Friday, November 26, 2010

Johnny Thunders And The Heartbreakers- L.A.M.F. The Lost '77 Mixes

Even though Johnny Thunders and the Heartbreakers were a legendary band with many recordings available, the band only recorded one proper studio record. This album, L.A.M.F. (Like A Mother Fucker) was notorious not for it's showcase of the Heartbreaker's classic songs, but instead for it's crappy sound and brutal mix. It's not to say the songs weren't any good, they are great, but instead the mix of the recording caused much grief as the recording went from studio to studio with each mix considered and rejected. Drummer Jerry Nolan threatened to quit the band if the album was released without "a proper mix". It was released anyways with it's inferior sound and Nolan quit during their UK tour.

I must confess I own the original vinyl LP (on the original cover it says, "The Heartbreakers", not "J.T. And the Heartbreakers") that I purchased in Vancouver, I think in 1986 and the first thing I noticed when I played the album was it's flat, muddy sound. The drums on some tracks sounded like Jerry was hitting a cardboard box and the separation of the mix was inconsistent and sloppy. At this time I already had a bunch of Heartbreakers recordings, Live At Max's Kansas City, D.T.K. Live At the Speakeasy and Live At the Lyceum Ballroom and it's pretty bad when the sound is superior on the live records over the studio record.

In 1982, when Track Records went out of business, the band's manager reacquired the band's recordings including the L.A.M.F. sessions and a remix of the tracks was released as, L.A.M.F. Revisited which was sounded somewhat better, but the reviews were mixed. In 1994, an exec from Jungle records reviewed all the mixes (there was 300+ mixes!) which was then narrowed down to a short-list of 50 to be re-reviewed by some friends and colleagues of Thunders. It was discovered that many of the early mixes were actually suited to the band's proto-punk sound and the "rockier and punchier versions" were reissued as yet another re-release known as, L.A.M.F.: The Lost '77 Mixes was released. This version included an extra disc of outtakes, demos and alternative mixes...confusing isn't it? In 2002, a remastered version of the same 2 disc set (plus a video of Chinese rocks) was available. The version I have is the 2 disc set and I must admit it does sound much better. The sound is fresh, the mix is nicely balanced (sounds nice with headphones!) and the songs are essential and classic Heartbreakers. If you're a Johnny Thunders fan you must have a listen!! If you are not familiar with Thunders and the Heartbreakers, this is a good place to start.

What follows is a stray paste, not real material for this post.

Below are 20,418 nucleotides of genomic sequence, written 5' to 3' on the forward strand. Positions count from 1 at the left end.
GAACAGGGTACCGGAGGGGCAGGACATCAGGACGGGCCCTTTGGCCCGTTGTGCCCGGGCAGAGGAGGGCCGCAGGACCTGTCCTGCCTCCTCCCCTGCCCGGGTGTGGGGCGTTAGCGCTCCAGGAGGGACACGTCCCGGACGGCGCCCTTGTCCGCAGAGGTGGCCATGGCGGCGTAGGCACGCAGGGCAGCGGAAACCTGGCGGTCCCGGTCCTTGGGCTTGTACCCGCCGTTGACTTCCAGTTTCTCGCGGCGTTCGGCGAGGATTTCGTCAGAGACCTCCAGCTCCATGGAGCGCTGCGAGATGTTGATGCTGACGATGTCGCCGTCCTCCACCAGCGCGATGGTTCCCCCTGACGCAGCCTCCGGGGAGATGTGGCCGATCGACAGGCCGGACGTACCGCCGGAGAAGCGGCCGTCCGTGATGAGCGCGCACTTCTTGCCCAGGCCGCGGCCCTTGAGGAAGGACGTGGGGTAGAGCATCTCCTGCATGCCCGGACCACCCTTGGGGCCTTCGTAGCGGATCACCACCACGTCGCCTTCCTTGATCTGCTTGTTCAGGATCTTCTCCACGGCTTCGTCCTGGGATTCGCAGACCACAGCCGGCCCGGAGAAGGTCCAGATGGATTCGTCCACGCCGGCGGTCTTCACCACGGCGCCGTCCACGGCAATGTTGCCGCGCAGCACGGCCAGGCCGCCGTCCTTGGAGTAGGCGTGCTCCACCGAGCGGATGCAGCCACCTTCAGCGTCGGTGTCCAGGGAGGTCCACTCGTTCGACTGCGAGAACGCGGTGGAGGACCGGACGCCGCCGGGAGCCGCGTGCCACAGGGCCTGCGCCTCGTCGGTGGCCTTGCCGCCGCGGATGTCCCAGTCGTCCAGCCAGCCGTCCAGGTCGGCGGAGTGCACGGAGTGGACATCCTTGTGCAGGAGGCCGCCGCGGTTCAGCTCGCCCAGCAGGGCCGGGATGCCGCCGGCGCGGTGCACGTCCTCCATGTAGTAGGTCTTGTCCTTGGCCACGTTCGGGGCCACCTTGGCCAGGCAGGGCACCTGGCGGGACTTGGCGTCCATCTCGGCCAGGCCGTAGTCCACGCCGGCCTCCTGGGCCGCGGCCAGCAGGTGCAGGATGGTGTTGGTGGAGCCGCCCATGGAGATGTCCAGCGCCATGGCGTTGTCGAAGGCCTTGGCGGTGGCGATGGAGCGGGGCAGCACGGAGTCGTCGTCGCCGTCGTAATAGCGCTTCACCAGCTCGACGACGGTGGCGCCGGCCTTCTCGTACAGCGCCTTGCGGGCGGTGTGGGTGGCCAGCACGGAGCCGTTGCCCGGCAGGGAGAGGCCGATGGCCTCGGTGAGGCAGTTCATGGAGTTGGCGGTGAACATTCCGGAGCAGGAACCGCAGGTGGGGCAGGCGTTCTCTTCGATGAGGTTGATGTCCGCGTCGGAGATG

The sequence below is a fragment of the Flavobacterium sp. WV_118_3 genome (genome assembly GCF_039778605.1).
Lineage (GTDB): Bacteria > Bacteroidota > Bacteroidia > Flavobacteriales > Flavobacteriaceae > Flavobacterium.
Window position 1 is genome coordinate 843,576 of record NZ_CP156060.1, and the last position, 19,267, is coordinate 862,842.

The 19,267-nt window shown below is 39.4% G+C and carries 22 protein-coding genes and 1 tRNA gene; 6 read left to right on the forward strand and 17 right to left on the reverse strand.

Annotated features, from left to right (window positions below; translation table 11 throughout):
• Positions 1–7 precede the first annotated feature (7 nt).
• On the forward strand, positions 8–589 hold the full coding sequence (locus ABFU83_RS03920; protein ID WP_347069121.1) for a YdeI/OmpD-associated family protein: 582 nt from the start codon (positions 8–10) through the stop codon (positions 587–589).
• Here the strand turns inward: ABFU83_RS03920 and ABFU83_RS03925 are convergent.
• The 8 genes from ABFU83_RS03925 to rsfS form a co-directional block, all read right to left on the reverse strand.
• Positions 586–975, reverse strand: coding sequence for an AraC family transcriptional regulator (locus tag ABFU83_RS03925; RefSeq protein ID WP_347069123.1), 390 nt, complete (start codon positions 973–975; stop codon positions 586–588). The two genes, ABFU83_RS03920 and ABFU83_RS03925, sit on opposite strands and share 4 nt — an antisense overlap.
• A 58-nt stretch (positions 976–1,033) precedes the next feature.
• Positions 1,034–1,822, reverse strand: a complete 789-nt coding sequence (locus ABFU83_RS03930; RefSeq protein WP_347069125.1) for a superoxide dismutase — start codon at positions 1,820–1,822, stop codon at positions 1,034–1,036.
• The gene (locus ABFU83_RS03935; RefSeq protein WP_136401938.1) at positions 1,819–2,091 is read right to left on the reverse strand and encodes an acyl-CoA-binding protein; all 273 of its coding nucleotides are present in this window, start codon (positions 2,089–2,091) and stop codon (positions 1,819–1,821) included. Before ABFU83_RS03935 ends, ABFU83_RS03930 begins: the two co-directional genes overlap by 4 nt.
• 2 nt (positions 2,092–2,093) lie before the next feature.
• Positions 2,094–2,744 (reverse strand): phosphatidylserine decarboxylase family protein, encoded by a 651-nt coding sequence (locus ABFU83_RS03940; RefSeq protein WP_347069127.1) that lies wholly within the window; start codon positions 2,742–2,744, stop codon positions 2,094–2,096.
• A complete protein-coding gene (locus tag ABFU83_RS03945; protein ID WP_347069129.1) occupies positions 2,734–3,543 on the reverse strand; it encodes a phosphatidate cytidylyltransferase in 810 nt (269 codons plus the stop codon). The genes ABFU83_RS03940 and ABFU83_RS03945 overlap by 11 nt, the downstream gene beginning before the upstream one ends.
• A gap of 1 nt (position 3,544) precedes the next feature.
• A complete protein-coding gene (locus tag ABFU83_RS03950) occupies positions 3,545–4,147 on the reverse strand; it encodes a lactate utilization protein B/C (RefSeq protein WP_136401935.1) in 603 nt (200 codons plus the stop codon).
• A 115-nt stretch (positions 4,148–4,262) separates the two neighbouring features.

For a more detailed history of the L.A.M.F.

L.A.M.F.: The Lost '77 Mixes (2002)

Disc one

  1. Born Too Loose (aka "Born to Lose")
  2. Baby Talk
  3. All By Myself (Walter Lure/Jerry Nolan)
  4. I Wanna Be Loved
  5. It's Not Enough
  6. Chinese Rocks (Dee Dee Ramone/Richard Hell)
  7. Get Off The Phone (Walter Lure/Jerry Nolan)
  8. Pirate Love